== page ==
|DVDs - Region 2 Double DVD Box Set 3.2 (Deluxe)|
The third season of Farscape continues on DVD, with the beginning of the show's boldest storyline yet! The Region 2 set includes two discs featuring the next five season 3 episodes completely uncut: "Eat Me", "Thanks for Sharing", "Green Eyed Monster", "Losing Time" and "Relativity". The extras include audio commentary for "Relativity" with Lani Tupu and Peter Andrikidis, deleted scenes, John Crichton info-pod (including Ben Browder interview), Jool info-pod, behind-the-scenes episode facts, original SciFi episode trailers, gallery of stills featuring concept artwork, character and prop photography. The limited Deluxe edition also includes Aeryn's chip, ten pieces of specially commissioned framable artwork, an exclusive mousemat and two more lithograph prints.
by Dani Moure
The first of the episodes in this set, "Eat Me", is not only one of the show's most gruesome tales yet, but it is also a pivotal episode in the show's overall story arc, in that it sets the tone for the rest of the season. It all begins with John, D'Argo, Jool and Chiana having to land on a Leviathan floating in space after their transport pod is damaged. Here they find a one-armed Pilot who is being eaten, one very insane prisoner and a group of Peacekeepers eating the ship. It sounds weird, and it is. It sounds gruesome, and it is. It's not the most horrific thing ever, but it does err on the disturbing side at times. But although it sounds silly it's actually a very good episode, with some great characterisation in there, particularly for Jool, who is still trying to adjust to life on Moya, and is now thrown into this scary situation, and Chiana, who has plenty to deal with. D'Argo gets a pretty good showing, and of course Crichton has some very good stuff. Saving the best till last though, it's the final few scenes on the dying Leviathan that should be savoured, and if this is your first time seeing "Eat Me" let's just say it'll probably leave you in awe. It's a love it or hate it episode, but it's also a pivotal piece of Farscape history, and really does change the face of the show.
Not quite as good, but still above average is "Thanks for Sharing". This episode has a fairly decent plot, but is really a transitional episode that gets us from one point in the plot to another, and brings in another arc that proves to be important. Basically, it serves to split up the crew, sending one half on to Talyn while the other half remain on Moya. Of course, this means that the return of Crais and Talyn in "Eat Me" has significance, and indeed it brings along the threat of a Peacekeeper retrieval squad, coming after Talyn, and their involvement with Aeryn's mother. There are some great lines throughout the script and Ben Browder does a stellar job playing two characters at once. It's not a fantastic episode, but serves its purpose well.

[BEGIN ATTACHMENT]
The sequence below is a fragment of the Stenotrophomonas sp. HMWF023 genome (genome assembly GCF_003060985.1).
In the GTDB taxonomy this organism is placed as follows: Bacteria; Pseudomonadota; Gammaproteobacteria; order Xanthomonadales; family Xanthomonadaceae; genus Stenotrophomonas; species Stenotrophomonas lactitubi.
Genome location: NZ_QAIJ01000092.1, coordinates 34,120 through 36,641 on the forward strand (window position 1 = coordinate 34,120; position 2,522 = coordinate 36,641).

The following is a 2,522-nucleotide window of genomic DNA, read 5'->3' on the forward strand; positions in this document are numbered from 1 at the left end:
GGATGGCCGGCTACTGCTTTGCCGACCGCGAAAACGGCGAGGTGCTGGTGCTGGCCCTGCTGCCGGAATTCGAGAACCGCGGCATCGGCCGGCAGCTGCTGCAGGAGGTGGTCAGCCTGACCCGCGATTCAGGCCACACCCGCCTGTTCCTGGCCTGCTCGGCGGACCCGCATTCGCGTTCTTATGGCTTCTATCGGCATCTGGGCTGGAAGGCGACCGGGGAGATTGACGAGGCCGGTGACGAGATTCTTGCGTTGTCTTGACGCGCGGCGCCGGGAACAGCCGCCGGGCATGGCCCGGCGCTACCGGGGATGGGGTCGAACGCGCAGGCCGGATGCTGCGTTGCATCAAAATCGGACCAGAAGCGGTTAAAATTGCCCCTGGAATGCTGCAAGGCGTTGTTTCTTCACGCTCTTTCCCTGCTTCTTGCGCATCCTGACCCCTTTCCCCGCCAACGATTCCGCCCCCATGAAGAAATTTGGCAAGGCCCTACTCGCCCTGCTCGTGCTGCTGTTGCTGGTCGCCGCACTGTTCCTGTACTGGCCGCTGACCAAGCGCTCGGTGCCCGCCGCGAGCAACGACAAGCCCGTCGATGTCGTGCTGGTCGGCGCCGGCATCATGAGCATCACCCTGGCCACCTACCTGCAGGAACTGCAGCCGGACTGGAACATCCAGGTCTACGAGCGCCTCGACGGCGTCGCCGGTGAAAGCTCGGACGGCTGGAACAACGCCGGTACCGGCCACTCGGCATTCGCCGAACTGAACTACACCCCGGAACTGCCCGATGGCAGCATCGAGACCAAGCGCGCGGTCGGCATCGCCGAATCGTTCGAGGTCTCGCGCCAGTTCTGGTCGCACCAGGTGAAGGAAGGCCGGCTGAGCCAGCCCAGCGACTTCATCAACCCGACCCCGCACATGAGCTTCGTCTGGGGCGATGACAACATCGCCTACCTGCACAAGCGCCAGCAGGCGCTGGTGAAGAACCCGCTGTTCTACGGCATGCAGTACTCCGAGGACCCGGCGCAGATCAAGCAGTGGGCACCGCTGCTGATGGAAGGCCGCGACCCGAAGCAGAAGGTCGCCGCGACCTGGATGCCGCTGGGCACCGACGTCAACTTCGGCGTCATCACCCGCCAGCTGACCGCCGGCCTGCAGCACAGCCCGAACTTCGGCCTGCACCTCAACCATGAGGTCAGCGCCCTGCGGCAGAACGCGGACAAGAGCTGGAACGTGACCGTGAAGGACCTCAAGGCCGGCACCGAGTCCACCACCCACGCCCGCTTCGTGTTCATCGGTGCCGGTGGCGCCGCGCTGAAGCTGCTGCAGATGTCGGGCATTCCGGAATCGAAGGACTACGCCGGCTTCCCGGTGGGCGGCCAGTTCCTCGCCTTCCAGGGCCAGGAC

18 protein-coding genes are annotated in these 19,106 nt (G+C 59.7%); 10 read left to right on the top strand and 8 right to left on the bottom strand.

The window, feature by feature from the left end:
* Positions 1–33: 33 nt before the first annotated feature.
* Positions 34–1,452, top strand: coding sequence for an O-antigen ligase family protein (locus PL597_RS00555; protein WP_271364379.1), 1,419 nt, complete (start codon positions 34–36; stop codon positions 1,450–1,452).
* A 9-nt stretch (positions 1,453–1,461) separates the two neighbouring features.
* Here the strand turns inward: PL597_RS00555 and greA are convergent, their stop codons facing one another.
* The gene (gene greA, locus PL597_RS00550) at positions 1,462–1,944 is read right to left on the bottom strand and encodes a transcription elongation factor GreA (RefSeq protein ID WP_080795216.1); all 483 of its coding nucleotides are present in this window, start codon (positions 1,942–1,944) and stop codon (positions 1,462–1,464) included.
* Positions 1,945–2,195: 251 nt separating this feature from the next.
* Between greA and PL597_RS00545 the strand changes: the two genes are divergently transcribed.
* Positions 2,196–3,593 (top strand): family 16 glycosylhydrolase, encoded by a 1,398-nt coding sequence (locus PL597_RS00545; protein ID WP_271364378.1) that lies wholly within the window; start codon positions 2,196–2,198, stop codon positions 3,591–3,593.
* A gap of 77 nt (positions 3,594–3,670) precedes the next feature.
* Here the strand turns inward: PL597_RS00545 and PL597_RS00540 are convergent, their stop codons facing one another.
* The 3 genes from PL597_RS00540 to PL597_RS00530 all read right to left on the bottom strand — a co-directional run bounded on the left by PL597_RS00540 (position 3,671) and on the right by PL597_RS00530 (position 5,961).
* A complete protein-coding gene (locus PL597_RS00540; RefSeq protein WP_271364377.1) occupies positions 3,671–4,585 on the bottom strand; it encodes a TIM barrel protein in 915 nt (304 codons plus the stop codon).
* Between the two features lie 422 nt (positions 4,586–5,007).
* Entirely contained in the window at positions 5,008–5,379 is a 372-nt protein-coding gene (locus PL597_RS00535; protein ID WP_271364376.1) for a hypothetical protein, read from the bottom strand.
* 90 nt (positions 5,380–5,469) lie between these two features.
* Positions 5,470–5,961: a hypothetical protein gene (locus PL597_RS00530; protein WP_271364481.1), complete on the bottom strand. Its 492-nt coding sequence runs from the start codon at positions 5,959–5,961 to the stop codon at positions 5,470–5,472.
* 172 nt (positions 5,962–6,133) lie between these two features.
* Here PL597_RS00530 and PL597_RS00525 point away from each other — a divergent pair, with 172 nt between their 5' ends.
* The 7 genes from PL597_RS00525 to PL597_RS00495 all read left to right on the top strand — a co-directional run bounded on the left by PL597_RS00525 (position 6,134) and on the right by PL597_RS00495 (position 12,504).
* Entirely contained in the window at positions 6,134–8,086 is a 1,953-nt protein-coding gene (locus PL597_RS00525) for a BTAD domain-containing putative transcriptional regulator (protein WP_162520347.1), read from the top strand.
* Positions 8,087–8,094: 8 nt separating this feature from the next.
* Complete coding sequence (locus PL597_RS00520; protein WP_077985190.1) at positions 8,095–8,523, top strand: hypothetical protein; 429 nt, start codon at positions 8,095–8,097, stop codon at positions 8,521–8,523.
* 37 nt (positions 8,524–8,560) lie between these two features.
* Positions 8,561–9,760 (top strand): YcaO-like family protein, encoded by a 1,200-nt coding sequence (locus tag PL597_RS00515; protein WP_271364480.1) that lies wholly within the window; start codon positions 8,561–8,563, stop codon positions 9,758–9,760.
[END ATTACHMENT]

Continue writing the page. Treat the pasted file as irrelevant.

Following on from the split of the crew, we are treated to the first of the season's adventures with the crew of Talyn, and also the very first script from series star Ben Browder, in "Green Eyed Monster". This episode has Stark and Rygel out on recon, while Talyn is swallowed by a Budong, with just John, Crais and Aeryn left on board. The great thing about this episode is that it is almost entirely a character piece, and focuses entirely on the ensemble cast, with not a guest actor in site. It really exposes and plays upon John's insecurities when it comes to Aeryn and her relationship with Crais, while detailing more of the relationship between Crais and Talyn. It avoids slipping into your standard love triangle thanks to the rich characterisation and their motives, as well as throwing Talyn's feelings into the mix. By the end of the episode, the characters' relationships have all been altered, and some further plot points exposed. This is excellent Farscape.
Switching to Moya for the following episode, "Losing Time", we have an interesting story in which a diseased energy rider invades Moya and possesses one of the crew's bodies, and following that another energy rider possesses Pilot's body in order to find the diseased rider. With the story in place, the main plot concerns finding the rider, with some nice twists on the way. The early part of the episode concerns the crew "losing time", and it's here that music is used to magnificent effect. But we get another plot in this episode, which shows us how Scorpius' wormhole project is advancing following him obtaining the chip from Crichton's brain at the start of the season. While the episode is not earth-shattering, it's highly enjoyable, and Gigi Edgley puts on a stunning performance, with Wayne Pygram also doing a marvellous job as Scorpius.